Have you ever heard about or used a Virtual Hard Disk (VHD)? What about a Virtual Machine disk (VMDK)? Do you know the difference between the two? Well, today you’re in luck. We will take a look at both of them. We will find out how to convert both formats to ISO and review the advantages and disadvantages of conversion. We will look at some of the solutions you might use and get my two cents on the matter. Then conclude with a discussion on whether the conversion from VHD or VMDK to ISO is worth it.
What is VHD/VMDK?
VHD is the initials for Virtual Hard Drive. It is a file extension used for virtual hard drives on Microsoft virtual server.
VMDK, on the other hand, is a file format for virtual hard disk drives which are used in virtual machines. Confusing? Think of it as a virtual disk, storing all the virtual machine’s hard disk drive contents. In short, both of them function as a virtual file repository. They also have the feature of booting a computer from files on a virtual hard drive.
How hard is the conversion process?
The manual way is a bit of a challenge because all the set parameters must be spot on. Luckily, freeware is here to save the day.
Will my files become unstable?
It all depends on how meticulous you are. If you rush through it without taking note of your input details, your final ISO file might be affected. As they say, garbage in — garbage out!
What does the conversion cost?
Monetary wise, not a dime. The software you need comes free of charge. However, we do advocate that you donate to the development team. It shows we like their stuff and helps them make even better versions.
2 Methods to Convert VHD/VMDK to ISO
Ok, so now you’re sold on the benefits of converting VHD to ISO. Here are some of the solutions at your disposal.
1. The good old way
This method could be quite tricky to follow for those of us that aren’t that tech-savvy. It involves opening up the disk management tool and selecting ‘more actions’ under the actions pane to the RHS.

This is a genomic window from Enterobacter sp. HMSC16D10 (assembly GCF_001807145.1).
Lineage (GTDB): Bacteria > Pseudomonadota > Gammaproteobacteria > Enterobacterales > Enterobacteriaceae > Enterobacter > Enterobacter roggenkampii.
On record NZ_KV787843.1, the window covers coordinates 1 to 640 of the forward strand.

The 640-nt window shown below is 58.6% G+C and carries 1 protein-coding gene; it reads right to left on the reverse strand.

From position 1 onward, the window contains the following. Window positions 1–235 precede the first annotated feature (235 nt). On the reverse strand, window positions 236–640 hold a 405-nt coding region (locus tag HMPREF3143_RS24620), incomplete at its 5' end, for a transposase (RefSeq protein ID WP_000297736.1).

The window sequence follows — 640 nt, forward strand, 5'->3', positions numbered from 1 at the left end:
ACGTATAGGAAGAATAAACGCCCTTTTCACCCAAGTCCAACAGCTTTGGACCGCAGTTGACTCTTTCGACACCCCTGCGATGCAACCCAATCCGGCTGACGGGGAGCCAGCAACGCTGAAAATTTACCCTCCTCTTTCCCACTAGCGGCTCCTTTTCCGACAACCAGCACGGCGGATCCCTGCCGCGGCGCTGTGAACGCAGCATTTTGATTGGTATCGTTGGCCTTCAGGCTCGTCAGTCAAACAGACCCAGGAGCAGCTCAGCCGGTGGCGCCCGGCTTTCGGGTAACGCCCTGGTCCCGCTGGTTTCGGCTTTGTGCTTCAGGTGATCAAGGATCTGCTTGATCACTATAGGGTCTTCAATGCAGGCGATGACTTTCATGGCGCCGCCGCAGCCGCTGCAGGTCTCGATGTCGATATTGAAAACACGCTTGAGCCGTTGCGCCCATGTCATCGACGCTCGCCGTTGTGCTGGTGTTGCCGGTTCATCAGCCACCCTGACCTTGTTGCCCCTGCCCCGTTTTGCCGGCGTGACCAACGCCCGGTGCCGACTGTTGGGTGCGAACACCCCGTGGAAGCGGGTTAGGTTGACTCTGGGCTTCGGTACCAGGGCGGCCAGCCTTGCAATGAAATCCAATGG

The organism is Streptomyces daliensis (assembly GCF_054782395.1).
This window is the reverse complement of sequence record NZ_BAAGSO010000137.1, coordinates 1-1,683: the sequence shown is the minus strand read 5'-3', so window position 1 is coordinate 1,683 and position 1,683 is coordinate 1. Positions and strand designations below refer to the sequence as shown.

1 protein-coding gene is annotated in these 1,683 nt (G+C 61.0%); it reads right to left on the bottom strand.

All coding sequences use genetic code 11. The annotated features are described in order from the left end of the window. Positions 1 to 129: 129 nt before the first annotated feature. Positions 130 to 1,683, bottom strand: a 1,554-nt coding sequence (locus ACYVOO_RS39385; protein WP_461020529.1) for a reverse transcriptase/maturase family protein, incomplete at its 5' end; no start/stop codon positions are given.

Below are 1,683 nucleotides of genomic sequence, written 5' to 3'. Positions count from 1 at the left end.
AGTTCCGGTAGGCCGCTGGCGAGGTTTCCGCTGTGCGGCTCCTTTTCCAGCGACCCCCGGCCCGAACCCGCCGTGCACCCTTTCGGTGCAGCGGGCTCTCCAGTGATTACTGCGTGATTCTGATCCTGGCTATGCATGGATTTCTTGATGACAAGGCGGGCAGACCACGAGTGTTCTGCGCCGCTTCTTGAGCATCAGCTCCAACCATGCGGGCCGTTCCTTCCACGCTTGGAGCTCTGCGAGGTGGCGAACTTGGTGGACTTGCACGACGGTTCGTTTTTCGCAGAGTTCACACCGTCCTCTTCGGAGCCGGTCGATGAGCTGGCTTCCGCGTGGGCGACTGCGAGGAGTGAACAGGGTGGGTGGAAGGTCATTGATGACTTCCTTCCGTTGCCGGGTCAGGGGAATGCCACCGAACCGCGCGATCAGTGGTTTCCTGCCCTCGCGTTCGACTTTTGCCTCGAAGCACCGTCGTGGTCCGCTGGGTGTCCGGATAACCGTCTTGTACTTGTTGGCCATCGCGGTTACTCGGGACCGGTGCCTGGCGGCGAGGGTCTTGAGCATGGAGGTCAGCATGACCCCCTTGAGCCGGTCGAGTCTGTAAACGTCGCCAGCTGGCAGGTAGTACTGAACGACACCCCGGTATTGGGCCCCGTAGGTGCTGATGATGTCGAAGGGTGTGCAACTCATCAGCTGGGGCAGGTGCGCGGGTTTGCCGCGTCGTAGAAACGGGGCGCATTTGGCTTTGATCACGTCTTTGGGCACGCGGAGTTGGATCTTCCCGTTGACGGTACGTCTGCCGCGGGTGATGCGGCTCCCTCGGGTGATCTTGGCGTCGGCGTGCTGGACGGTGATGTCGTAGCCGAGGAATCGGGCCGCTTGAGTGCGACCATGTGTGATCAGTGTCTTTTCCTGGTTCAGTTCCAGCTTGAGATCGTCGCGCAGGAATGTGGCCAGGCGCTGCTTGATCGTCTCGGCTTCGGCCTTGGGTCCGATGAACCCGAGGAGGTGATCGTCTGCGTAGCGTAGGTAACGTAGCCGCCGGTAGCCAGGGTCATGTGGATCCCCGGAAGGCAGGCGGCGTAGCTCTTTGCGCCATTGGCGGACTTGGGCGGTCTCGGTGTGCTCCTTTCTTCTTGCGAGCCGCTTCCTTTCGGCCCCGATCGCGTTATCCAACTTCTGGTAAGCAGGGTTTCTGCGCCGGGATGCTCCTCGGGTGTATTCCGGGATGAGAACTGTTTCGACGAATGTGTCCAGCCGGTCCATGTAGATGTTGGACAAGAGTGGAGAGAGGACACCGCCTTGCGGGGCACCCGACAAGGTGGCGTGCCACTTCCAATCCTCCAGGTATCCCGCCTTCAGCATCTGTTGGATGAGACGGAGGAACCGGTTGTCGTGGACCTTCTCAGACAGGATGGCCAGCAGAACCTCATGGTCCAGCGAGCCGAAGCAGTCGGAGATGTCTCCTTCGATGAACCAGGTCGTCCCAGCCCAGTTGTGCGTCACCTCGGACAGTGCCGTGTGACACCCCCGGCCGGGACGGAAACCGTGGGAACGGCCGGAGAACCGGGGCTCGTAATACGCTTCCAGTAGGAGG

Then selecting the ‘attach VHD’ option, which opens a dialog window. You will then have to configure some parameters and use some specific tools. This comprehensive way of converting a virtual hard drive to an ISO file has been illustrated in detail by Jake Billing, and I encourage you to check it out.
2. Download a conversion software
Most mainstream Operating systems support a conversion utility or software. For windows users, ISOBuster has proven to be a practical choice. Microsoft Virtual PC is also capable but not as widely known. Once you’ve selected your preferred software, you proceed to download, install, and run it on your pc.
You then select the VHD you want to convert. Then from the file manager, open the file to view to contents of the disk image. Click on the file button and select save as. Enter a suitable name for the file and select the .iso extension. You can then save the ISO file to a folder of your choice.
My top solution
On a good day, I’d rather go the long way and manually do it myself. However, the ease, precision, and time saved by using dedicated software still wins. Go for software.
I am a very avid supporter of file conversion. I do respect those of us who maintain the original format, but file conversion makes so much sense. The converted file can be shared, used as a back-up for redundancy if the original file gets damaged, and provides that extra layer of security. I’d advise you to convert your VHD or VMDK files to ISO format and be sure to follow all the procedures involved.
Do you convert your files, or you tend to leave them in their original format? Do you know of a solution we might have missed?